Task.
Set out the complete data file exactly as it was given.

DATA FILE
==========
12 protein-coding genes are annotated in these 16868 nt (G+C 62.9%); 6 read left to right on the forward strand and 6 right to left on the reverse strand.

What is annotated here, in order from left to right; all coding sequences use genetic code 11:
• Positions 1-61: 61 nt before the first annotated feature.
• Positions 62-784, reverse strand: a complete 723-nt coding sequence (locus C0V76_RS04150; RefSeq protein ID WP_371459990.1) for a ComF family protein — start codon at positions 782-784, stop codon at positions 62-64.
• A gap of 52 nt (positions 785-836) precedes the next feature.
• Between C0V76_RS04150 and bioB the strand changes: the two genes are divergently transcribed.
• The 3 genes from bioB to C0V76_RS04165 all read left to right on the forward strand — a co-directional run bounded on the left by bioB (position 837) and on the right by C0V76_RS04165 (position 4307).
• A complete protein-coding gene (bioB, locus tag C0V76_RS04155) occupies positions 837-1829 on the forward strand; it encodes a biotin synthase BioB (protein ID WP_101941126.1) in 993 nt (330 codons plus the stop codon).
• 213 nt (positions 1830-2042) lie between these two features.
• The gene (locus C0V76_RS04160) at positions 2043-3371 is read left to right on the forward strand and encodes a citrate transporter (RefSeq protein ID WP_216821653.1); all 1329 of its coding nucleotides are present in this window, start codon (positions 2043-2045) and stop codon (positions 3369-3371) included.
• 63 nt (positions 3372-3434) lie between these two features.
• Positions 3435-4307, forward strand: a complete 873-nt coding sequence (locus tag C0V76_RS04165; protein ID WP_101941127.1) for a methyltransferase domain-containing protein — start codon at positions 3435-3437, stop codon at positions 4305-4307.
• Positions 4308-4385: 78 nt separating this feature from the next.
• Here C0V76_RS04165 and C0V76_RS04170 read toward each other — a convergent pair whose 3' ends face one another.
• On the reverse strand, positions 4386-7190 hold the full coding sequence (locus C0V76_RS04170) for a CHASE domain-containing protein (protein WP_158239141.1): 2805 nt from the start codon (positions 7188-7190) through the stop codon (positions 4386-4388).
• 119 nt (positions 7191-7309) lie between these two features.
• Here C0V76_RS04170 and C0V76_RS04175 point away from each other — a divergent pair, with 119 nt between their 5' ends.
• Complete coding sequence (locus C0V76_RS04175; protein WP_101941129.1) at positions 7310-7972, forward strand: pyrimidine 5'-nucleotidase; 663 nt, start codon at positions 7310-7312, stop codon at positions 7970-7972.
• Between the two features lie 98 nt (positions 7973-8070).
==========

12 protein-coding genes are annotated in these 16868 nt (G+C 62.9%); 6 read left to right on the forward strand and 6 right to left on the reverse strand.

What is annotated here, in order from left to right; all coding sequences use genetic code 11:
• Positions 1-61: 61 nt before the first annotated feature.
• Positions 62-784, reverse strand: a complete 723-nt coding sequence (locus C0V76_RS04150; RefSeq protein ID WP_371459990.1) for a ComF family protein — start codon at positions 782-784, stop codon at positions 62-64.
• A gap of 52 nt (positions 785-836) precedes the next feature.
• Between C0V76_RS04150 and bioB the strand changes: the two genes are divergently transcribed.
• The 3 genes from bioB to C0V76_RS04165 all read left to right on the forward strand — a co-directional run bounded on the left by bioB (position 837) and on the right by C0V76_RS04165 (position 4307).
• A complete protein-coding gene (bioB, locus tag C0V76_RS04155) occupies positions 837-1829 on the forward strand; it encodes a biotin synthase BioB (protein ID WP_101941126.1) in 993 nt (330 codons plus the stop codon).
• 213 nt (positions 1830-2042) lie between these two features.
• The gene (locus C0V76_RS04160) at positions 2043-3371 is read left to right on the forward strand and encodes a citrate transporter (RefSeq protein ID WP_216821653.1); all 1329 of its coding nucleotides are present in this window, start codon (positions 2043-2045) and stop codon (positions 3369-3371) included.
• 63 nt (positions 3372-3434) lie between these two features.
• Positions 3435-4307, forward strand: a complete 873-nt coding sequence (locus tag C0V76_RS04165; protein ID WP_101941127.1) for a methyltransferase domain-containing protein — start codon at positions 3435-3437, stop codon at positions 4305-4307.
• Positions 4308-4385: 78 nt separating this feature from the next.
• Here C0V76_RS04165 and C0V76_RS04170 read toward each other — a convergent pair whose 3' ends face one another.
• On the reverse strand, positions 4386-7190 hold the full coding sequence (locus C0V76_RS04170) for a CHASE domain-containing protein (protein WP_158239141.1): 2805 nt from the start codon (positions 7188-7190) through the stop codon (positions 4386-4388).
• 119 nt (positions 7191-7309) lie between these two features.
• Here C0V76_RS04170 and C0V76_RS04175 point away from each other — a divergent pair, with 119 nt between their 5' ends.
• Complete coding sequence (locus C0V76_RS04175; protein WP_101941129.1) at positions 7310-7972, forward strand: pyrimidine 5'-nucleotidase; 663 nt, start codon at positions 7310-7312, stop codon at positions 7970-7972.
• Between the two features lie 98 nt (positions 7973-8070).